Take a close look within your own organization, which may also be in need of repair. Some are coping with the stresses around employees and board members who contracted the virus. Others are rebounding in a new work-from-home environment where there may be additional pressures. Many have staff cuts, layoffs and furloughs even if there are more people now need their services. Still others are expending energy differently thanks to technology.
Organizations in need of funds should look immediately to available resources. These include programs through the CARES Act, including the Paycheck Protection Program, employee retention credit and other opportunities.North Shore Child & Family Guidance, for example, now relies on telehealth to provide services and meet growing demand, at a time when there are fewer appointment cancellations; the bright spot here is a boost to billing. And while there are challenges to make sure everyone can access the technology, an important component was reaching out “to all of the families we work with” to let them know “we are not abandoning them” and that there’s “another way to be in touch with them and continue the work that we do,” Malekoff said.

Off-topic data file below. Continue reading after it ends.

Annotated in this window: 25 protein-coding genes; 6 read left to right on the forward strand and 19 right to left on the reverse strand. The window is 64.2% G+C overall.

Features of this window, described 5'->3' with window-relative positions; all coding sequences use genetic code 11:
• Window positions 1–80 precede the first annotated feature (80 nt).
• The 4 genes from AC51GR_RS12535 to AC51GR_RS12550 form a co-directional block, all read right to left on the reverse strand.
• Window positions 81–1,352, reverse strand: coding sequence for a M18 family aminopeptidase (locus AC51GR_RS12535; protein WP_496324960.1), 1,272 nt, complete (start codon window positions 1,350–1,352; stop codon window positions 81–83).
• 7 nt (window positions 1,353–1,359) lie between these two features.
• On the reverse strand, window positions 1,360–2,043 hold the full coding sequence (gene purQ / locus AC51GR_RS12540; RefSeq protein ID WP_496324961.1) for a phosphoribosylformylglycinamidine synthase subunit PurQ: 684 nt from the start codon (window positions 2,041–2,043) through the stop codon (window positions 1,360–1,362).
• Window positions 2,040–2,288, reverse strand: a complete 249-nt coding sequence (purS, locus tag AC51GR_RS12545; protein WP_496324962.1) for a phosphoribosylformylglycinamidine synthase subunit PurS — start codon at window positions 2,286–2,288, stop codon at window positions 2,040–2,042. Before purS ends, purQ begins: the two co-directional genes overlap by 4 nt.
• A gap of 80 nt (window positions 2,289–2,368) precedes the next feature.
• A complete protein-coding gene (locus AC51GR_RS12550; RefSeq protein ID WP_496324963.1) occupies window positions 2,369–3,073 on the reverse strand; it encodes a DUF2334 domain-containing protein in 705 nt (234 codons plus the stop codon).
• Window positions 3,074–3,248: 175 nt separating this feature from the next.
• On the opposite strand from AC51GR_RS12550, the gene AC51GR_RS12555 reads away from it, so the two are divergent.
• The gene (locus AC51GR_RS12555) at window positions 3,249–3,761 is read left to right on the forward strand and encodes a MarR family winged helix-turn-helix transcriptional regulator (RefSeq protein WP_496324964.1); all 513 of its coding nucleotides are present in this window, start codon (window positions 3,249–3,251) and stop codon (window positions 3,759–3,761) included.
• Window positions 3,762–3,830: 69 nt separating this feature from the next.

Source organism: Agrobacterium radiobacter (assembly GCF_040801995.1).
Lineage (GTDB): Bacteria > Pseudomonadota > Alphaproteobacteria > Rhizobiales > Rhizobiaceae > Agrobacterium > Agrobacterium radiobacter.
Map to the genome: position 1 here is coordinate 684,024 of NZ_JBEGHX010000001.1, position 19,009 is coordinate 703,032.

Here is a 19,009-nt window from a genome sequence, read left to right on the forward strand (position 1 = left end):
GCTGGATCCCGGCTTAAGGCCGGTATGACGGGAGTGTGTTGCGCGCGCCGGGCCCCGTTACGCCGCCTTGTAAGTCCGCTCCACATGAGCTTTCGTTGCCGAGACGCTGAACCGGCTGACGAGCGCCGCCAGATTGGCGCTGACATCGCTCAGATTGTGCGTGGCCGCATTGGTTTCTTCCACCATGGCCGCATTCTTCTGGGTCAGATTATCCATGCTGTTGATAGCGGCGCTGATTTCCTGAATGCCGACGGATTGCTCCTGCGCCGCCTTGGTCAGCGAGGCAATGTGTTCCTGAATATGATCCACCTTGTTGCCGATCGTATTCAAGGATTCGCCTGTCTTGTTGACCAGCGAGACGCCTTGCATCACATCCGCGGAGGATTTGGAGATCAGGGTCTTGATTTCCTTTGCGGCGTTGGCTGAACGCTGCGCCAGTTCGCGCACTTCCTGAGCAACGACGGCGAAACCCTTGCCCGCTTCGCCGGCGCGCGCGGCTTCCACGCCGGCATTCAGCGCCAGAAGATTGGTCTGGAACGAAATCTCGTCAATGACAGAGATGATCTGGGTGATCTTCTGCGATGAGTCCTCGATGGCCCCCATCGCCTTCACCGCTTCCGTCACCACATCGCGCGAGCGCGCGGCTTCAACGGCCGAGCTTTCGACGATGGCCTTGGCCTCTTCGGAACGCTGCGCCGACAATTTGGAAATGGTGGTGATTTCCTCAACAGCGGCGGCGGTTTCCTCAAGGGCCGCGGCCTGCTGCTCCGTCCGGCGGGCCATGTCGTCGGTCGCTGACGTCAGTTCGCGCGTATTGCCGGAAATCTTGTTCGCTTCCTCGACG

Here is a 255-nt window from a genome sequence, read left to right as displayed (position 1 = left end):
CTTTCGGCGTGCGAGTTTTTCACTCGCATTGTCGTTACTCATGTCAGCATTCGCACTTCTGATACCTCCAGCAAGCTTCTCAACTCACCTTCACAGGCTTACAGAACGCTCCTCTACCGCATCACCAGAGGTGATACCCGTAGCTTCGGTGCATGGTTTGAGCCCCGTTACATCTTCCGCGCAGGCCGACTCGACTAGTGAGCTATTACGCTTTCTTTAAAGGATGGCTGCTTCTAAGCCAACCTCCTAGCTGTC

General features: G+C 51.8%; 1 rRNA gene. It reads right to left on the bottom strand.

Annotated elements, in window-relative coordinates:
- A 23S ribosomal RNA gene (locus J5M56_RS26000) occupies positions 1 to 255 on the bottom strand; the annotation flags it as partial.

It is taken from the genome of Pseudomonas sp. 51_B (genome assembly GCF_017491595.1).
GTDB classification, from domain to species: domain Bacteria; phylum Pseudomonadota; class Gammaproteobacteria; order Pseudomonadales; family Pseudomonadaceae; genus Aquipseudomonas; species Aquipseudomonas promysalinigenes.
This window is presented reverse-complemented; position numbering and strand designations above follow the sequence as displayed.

The tools you have
Make use of the tools you have, experts say. Seeing program cuts, along with supply shortages, as well as knowing people had lost jobs, Gillick Goldberg took to social media to address the need for diapers, baby food and more to help those who could no longer provide for their young families. That got the attention of local media, helping to prompt donations, including diapers, wipes and formula from Long Island Cares, she said.